Small barrels vs. large barrels: some perspectiveAugust 24th, 2012
Well, I was going to write about all the new whiskeys I’ve been tasting while I was on vacation, but I’ve been inspired to write about barrel size today instead. I’ll offer my thoughts, and then I would like to hear what you think.
On Wednesday, Buffalo Trace put out a press release announcing that the small barrel experiments they conducted were failures. From their press release:
Using 5, 10, and 15 gallon barrels, the company filled each small barrel with the same mash bill (Buffalo Trace Rye Bourbon Mash #1) around the same time, and aged them side by side in a warehouse for six years.
The results were less than stellar. Even though the barrels did age quickly, and picked up the deep color and smokiness from the char and wood, each bourbon yielded less wood sugars than typical from a 53 gallon barrel, resulting in no depth of flavor.
Each of the three small barrel bourbons were tasted annually to check on their maturation progress, then left alone to continue aging, hoping the taste would get better with time. Finally, after six years, the team at Buffalo Trace concluded the barrels were not going to taste any better and decided to chalk up the experiment to a lesson learned.
The same day, Whisky Advocate contributor Chuck Cowdery also wrote a post which he titled “Small barrels still produce lousy whisky,” where he discusses the BT experiment and even got to taste some of them while at the distillery about a year ago.
Coincidentally, also on Wednesday, New York Times published a story entitled “Rolling out smaller barrels sooner.” Have a look. (I was quoted in it.) Still, on the very same day, In With Bacchus posted about the Buffalo Trace experiment, (and Chuck’s reference to it), criticizing it.
Wow, Wednesday was quite the day for barrel size discussion, wasn’t it?
Take a few moments. Follow my links. Read everyone’s viewpoint on this. And while you’re at it, read my initial, unscientific thoughts about this topic in my post way back in June, 2011, entitled “Do smaller whiskey barrels mature whisky faster?”
Now I’ll offer my current thoughts on all of this, and then you can tell me what you think.
My feeling is that craft distillers and the larger, established bourbon distillers (like Buffalo Trace) are approaching barrel size and aging from two different perspectives. Some people are viewing the BT press release as a dig against small craft distillers, many who use small barrels in their maturation process on a regular basis. Others, in support of craft distilling, think that the experiment was ridiculous from the get go, only monitoring the whiskeys on an annual basis (stretching out to six years) when most craft distillers monitor their small barrel maturation much more frequently and often bottle their whisky within a year or two, long before the whiskey gets woody due to the large surface area to volume ratio.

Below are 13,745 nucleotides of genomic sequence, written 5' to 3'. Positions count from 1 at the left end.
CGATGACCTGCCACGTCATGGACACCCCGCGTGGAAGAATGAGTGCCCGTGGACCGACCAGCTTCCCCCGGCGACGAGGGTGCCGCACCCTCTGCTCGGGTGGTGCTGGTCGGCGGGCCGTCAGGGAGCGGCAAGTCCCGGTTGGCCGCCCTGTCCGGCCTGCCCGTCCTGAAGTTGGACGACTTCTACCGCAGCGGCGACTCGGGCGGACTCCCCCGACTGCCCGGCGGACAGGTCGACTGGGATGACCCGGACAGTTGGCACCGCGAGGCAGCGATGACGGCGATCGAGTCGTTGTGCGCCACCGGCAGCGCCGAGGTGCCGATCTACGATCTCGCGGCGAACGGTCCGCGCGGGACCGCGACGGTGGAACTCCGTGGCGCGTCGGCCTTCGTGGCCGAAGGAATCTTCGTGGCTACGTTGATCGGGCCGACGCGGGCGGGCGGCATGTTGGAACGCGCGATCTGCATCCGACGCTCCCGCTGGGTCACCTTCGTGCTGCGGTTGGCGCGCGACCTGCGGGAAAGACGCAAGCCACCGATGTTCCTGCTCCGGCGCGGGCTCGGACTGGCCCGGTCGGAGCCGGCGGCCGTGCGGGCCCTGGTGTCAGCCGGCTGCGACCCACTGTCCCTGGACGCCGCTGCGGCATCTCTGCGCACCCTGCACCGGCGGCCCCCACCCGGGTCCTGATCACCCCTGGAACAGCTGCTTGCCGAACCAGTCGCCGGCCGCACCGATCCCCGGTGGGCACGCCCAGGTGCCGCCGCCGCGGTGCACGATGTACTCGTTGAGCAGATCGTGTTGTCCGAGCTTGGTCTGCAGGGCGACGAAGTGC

What I think Buffalo Trace was attempting to say in their press release was this: aging their whiskey in smaller barrels will not produce “traditional-tasting” bourbon more quickly. That was also the gist of my comment in my original blog post back in Jume 2011, and also my quote in the New York Times piece. In this regard, you can’t cheat time. If you could, then every damn distiller throughout the world would be using smaller barrels, because the could save billions of dollars. Time is money, after all. I don’t think that BT was taking a jab at craft distillers.
Now to the craft distiller perspective. What I think craft distillers are doing is very cool and everyone here at Whisky Advocate completely embraces them. It’s nothing short of changing the way the world (not just the U.S.) will view whiskey from here on. I draw an analogy to craft brewing. American brewers took traditional brewing techniques that originated in other countries and put their own signature on it. They experimented, pushed boundaries, produced (and still are producing) some amazing beers. And they often don’t taste anything like the original beer style they used as a springboard.
That’s what I feel is happening in craft distilling right now. We are seeing craft distillers learn from traditional distilling methods and then add their own signature to it. That includes using smaller barrels, unusual grains, and improvised distilling techniques, different types of barrels, etc. You name it, I am sure someone will be trying it.
With experimentation comes success as well as failure. Smart craft distillers who have their shit together know how to age whiskey in a small barrel for a short time period and have it taste good. Sometimes really good! Does it taste like traditional bourbon? No, but American whiskey doesn’t have to taste like straight bourbon or straight rye to be good. (We will save the debate of whether they are as good as older, more traditional bourbons, for another time.)
On the flip side, I have also tasted craft distilled whiskey aged in small barrels that were failures. They were whiskeys that looked mature in color, and inherited the dry woody (tannin) notes from the barrel, but not much more. No balance, no depth of flavor.
So, reiterating my main point here. It’s all about perspective. Success (and failure) means different things to different people–and to different different distillers.